Trade Tricks: Digiscoping
Achieve high magnification with a digital camera and spotting scope
Photographing wildlife or the Little League left-fielder at a great distance can be a challenge, especially if you don't have the deep pockets to afford a large super-telephoto lens of 600mm or higher. All hope isn't lost, however; digital photography gives us the benefit of high magnification through digiscoping.
Digiscoping is a form of photography that combines a digital camera with a spotting scope, a portable telescope designed for viewing terrestrial subjects. Spotting scopes offer the focal-length equivalent of 1,000 millimeters and higher when used in conjunction with a digital camera and eyepieces from 20x to 60x magnification.
Popularized by birding enthusiasts, digiscoping places the lens of a digital compact on the scope's eyepiece. The camera's automatic focus and metering systems deliver a detailed, well-exposed image that you can enlarge.
The first step is to attach a camera to the scope's eyepiece. A 30x eyepiece is recommended. Compact digital cameras with lenses that feature a filter thread may work with an adapter (such as the Adorama T-Thread Adapter) to provide the bridge between the scope and the camera. For cameras without a filter thread, there are other devices that make the connection utilizing the camera's tripod socket or lens barrel. These devices are available through the spotting-scope or camera maker or independent manufacturers.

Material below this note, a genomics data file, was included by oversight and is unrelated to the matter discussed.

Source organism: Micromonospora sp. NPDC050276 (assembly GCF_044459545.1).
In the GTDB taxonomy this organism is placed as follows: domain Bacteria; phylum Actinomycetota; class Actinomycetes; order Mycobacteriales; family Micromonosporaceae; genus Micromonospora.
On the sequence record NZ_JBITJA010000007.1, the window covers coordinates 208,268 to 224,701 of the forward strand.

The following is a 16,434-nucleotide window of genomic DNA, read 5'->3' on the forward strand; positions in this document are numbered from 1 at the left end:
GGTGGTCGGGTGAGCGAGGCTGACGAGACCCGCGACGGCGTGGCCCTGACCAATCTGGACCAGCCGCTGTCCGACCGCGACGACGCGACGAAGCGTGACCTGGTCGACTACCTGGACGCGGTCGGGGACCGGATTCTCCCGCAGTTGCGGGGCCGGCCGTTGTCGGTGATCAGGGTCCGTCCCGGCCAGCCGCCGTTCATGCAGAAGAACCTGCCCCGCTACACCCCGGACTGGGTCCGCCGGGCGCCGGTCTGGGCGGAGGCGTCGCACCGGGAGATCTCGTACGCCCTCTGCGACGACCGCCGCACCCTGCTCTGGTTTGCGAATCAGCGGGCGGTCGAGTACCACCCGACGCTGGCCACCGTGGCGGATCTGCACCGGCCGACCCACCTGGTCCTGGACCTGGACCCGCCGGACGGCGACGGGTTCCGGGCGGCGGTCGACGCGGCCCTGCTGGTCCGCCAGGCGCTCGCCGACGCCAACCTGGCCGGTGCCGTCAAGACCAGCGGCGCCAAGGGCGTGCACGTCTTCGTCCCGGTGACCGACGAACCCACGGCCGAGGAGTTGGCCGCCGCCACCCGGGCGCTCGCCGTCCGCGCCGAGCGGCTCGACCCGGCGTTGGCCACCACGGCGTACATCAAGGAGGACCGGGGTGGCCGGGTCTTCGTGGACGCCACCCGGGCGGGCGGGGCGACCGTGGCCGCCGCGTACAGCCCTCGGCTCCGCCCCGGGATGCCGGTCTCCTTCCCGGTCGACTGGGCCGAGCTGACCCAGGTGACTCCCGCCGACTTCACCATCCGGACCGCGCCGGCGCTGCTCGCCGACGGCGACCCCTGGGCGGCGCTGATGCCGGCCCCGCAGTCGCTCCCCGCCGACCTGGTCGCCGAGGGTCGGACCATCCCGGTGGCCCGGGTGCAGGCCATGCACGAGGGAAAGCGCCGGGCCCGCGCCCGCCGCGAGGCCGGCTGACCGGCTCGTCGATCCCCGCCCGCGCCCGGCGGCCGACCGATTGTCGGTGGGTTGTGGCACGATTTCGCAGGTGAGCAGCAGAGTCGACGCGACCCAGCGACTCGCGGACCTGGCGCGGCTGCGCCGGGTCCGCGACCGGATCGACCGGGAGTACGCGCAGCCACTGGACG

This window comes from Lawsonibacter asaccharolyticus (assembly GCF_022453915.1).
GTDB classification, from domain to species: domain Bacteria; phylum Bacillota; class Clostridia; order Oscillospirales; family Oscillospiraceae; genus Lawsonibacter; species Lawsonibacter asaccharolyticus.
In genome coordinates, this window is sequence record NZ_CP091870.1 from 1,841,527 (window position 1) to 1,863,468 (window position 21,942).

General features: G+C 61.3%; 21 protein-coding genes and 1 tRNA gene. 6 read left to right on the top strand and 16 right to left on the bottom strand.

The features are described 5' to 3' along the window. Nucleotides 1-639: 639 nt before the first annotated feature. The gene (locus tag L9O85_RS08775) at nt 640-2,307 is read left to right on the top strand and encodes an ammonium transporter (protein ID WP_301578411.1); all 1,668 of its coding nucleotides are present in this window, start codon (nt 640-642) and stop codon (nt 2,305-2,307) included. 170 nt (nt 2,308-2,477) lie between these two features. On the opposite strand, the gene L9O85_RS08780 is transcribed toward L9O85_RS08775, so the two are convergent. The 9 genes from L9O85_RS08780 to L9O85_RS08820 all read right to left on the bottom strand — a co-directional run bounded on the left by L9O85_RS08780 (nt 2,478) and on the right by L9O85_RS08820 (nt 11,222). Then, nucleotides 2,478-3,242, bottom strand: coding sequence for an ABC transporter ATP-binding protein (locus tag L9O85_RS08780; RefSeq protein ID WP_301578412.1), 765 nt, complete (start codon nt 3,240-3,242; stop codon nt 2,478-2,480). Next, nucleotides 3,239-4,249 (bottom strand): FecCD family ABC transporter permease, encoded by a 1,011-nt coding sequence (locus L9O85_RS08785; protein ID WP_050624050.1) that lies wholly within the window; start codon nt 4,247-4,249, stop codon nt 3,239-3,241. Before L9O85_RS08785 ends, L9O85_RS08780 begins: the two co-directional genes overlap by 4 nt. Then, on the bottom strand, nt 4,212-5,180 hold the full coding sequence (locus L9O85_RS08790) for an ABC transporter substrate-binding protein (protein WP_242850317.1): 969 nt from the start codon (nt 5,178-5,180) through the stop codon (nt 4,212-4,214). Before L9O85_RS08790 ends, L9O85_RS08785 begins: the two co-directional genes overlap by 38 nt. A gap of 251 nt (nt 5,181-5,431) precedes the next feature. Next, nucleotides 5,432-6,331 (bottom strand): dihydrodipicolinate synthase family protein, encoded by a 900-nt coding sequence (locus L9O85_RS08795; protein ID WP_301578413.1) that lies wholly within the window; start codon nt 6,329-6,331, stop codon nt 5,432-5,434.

When the camera's lens opening is smaller than that of the exit pupil of the scope's eyepiece, you'll experience vignetting, or shadowing in the corners of the frame. To eliminate this problem, zoom in until the shadows disappear from the image's corners. A camera with 3x to 4x zoom is recommended. Avoid using digital zoom as this reduces image quality.